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The new age of reason is part of blame game

Backing: Labour MP Stephen Kinnock has indicated he would vote for Boris’s proposal PICTURE: REX

FINALLY we know what Boris Johnson’s version of a Brexit deal looks like. The plan would see Northern Ireland stay in the European single market for goods but leave the customs union.

It means that Britain can sign trade deals with other countries — such as the US — but goods cannot enter the European Union via Northern Ireland, to protect the integrity of the single market.

The EU has welcomed ‘progress’ and is examining the details, while some MPs who rejected Theresa May’s deal have indicated they could be persuaded to support it if it gets to the House of Commons.

Support: Eurosceptic Steve Baker PICTURE: AFP

But before you crack open the prosecco and book your November European holiday, let’s get real.

The chances of reaching a deal now are minimal.

If the UK is to leave by October 31 with a deal, it must all be signed off at the EU summit on October 17. Then the legislation must also pass through the UK parliament.

And there is still — not to put too fine a point on it — rather a lot to sort out.

The EU is still unconvinced about whether the plan really tackles customs, while Ireland is deeply concerned about the prospect of checks on the border.

Meanwhile Northern Ireland faces the prospect of two borders — and not having frictionless trade with anyone. So what’s going on? Why the warm(ish) words rather than dismissing the plans out of hand?

What’s happening now needs to be seen through the prism of the Blame Game. Nobody wants to be held responsible for a disorderly Brexit.

So Boris Johnson is putting forward some reasonable ideas — even though he knows they have a slim chance of coming off.

The EU is promising to look carefully at the ideas and continue negotiating, while Ireland haven’t completely rejected the plans (although they have raised their concerns).

MPs such as the Eurosceptic Conservative Steve Baker or Labour’s Stephen Kinnock — who wants a Brexit deal rather than a second referendum — have indicated that they could support it in the House of Commons.

They must know the chances of it getting to that stage are slim, but now they can at least be seen to have tried to get a deal over the line.

Once you realise that the political dance is as much about reputations as the detail of any deal, the whole procedure becomes much easier to understand.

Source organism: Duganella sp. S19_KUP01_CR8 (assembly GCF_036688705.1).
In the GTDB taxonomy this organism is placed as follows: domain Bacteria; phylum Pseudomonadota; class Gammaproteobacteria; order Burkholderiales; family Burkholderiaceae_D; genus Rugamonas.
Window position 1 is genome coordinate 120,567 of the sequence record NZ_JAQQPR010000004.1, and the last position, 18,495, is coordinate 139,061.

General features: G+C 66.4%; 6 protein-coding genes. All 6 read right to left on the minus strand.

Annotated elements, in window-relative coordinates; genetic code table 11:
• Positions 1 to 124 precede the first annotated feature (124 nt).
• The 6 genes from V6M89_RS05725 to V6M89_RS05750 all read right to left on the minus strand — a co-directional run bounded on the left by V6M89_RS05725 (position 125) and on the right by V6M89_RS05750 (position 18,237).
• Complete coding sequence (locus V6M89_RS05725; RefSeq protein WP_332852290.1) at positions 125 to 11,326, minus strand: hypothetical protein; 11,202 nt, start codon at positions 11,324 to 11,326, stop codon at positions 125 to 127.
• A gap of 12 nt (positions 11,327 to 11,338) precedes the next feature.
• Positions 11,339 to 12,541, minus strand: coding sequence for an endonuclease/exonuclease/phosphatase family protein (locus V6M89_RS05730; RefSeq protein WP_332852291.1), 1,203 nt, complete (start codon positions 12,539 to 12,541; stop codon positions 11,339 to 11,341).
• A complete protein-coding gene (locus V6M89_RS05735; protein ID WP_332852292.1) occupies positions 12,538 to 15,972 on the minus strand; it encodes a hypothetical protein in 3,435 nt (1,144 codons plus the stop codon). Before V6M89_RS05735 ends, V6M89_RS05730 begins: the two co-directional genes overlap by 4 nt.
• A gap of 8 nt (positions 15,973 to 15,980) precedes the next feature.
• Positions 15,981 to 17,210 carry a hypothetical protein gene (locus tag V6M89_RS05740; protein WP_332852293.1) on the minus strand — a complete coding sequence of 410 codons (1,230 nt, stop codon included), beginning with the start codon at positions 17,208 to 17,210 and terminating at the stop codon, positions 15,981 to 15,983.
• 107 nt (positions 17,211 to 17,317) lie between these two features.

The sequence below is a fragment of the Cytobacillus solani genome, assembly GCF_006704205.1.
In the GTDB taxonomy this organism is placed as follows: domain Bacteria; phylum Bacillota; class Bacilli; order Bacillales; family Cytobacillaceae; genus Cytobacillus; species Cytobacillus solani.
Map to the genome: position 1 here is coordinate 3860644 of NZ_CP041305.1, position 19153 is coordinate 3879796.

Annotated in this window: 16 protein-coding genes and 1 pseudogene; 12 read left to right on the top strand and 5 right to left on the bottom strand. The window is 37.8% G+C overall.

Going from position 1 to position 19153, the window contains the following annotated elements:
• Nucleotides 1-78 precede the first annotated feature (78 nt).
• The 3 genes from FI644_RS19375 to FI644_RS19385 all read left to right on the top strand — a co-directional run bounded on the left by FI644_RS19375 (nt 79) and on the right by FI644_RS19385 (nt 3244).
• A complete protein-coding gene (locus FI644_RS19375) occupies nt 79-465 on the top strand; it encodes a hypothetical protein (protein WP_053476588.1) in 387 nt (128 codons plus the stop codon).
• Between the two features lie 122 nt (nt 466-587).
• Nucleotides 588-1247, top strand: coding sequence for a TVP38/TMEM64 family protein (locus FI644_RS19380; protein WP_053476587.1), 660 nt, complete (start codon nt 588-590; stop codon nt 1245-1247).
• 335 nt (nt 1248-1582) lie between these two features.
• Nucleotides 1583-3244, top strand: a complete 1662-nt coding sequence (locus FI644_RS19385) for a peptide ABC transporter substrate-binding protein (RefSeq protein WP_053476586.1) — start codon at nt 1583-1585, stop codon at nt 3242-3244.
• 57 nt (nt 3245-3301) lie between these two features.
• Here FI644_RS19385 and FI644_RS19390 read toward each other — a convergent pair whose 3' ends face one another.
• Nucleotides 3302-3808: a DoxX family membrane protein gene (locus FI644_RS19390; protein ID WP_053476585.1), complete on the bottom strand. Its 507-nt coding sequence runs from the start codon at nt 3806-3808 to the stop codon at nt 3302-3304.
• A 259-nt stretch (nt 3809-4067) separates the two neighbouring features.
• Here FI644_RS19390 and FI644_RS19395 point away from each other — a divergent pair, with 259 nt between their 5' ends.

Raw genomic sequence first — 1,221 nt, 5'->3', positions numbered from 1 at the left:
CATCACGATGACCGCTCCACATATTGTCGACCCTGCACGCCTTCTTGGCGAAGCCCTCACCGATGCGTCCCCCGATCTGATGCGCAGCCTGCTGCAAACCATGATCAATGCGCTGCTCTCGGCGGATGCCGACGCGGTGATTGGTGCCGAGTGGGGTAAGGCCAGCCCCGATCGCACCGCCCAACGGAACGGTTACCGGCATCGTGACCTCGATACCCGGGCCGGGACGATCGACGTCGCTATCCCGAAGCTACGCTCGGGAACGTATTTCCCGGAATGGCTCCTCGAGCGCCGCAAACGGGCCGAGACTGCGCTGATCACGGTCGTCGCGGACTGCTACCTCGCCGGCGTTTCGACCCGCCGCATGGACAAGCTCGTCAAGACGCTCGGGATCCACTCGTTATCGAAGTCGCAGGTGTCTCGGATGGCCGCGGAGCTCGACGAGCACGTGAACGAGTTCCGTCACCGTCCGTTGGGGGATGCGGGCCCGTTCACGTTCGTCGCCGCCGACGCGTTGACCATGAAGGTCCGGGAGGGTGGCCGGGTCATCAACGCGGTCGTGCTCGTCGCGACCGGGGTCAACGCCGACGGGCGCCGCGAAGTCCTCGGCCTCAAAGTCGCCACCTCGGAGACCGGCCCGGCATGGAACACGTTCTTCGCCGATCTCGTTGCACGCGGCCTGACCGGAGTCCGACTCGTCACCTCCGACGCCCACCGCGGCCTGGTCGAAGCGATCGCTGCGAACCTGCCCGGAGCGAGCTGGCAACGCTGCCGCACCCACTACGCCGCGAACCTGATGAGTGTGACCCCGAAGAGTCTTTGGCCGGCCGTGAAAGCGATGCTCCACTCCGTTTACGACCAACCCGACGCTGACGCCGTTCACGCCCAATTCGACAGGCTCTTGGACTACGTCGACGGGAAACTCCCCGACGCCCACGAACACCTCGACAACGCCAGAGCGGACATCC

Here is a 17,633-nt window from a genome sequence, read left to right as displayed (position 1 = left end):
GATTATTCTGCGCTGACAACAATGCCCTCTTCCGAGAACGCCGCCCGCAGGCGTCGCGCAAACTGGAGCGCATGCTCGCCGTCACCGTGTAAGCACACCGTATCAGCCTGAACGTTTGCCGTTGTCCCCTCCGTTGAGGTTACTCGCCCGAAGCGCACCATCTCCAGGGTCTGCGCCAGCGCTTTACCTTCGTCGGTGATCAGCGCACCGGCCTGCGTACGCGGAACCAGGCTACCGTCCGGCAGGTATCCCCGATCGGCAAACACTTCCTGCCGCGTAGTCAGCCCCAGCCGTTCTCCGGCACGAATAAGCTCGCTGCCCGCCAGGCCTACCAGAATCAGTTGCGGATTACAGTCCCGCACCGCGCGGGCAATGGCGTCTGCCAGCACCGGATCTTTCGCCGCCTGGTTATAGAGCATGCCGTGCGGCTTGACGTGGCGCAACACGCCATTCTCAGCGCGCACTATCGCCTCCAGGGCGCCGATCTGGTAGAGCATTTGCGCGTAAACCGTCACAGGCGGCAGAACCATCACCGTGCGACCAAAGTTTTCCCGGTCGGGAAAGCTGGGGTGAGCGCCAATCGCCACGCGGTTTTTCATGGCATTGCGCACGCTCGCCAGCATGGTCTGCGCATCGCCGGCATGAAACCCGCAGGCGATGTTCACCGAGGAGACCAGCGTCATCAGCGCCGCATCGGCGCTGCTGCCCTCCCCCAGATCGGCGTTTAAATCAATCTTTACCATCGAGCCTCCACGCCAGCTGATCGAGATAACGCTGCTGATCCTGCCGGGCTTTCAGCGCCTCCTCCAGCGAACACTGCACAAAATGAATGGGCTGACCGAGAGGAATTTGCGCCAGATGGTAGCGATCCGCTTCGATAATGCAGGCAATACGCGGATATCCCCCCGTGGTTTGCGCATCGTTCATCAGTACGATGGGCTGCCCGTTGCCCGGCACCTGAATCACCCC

Corbyn may be spared a whip round

JUST to make things even harder for the deal to pass, Jeremy Corbyn has hinted Labour MPs could lose the whip if they back it in the Commons.

‘Deal or no deal they want a Trump Brexit that will crash our economy. No Labour MP could support such a reckless deal,’ he said yesterday. It may not get to the stage where he has to find out whether or not that’s true…

Who’s pup to no good at No.10?

Mutts about you: Boris’s Dilyn (in basket) is ‘hounding’ Sajid’s Bailey PICTURE: TWITTER

JUST when you thought that Westminster has had its fill of sex scandals, the prime minister’s new rescue dog Dilyn has been caught trying to have sex with the chancellor’s cavapoo.

Telegraph columnist Allison Pearson writes: ‘It’s the PM’s job to take Dilyn into the No.10 garden for his early morning wee and the dog was apparently getting on really well with Saj’s (Javid) cavapoo, Bailey, chasing her all over the place… until our PM realised Dilyn was a bit too keen — uh-oh… — and had to pull him off.’

No dirty dog puns, please…

■ IF YOU’RE in the London area and at a loose end this Saturday, we’re filming a special edition of the Sophy Ridge on Sunday podcast at the Podcast Live festival and you can be in the audience. Go to podcastlive.com to buy tickets and use the special code SOPHY10 to get a ten per cent discount. All Sky proceeds will go to The John Schofield Trust, which supports and mentors new journalists.

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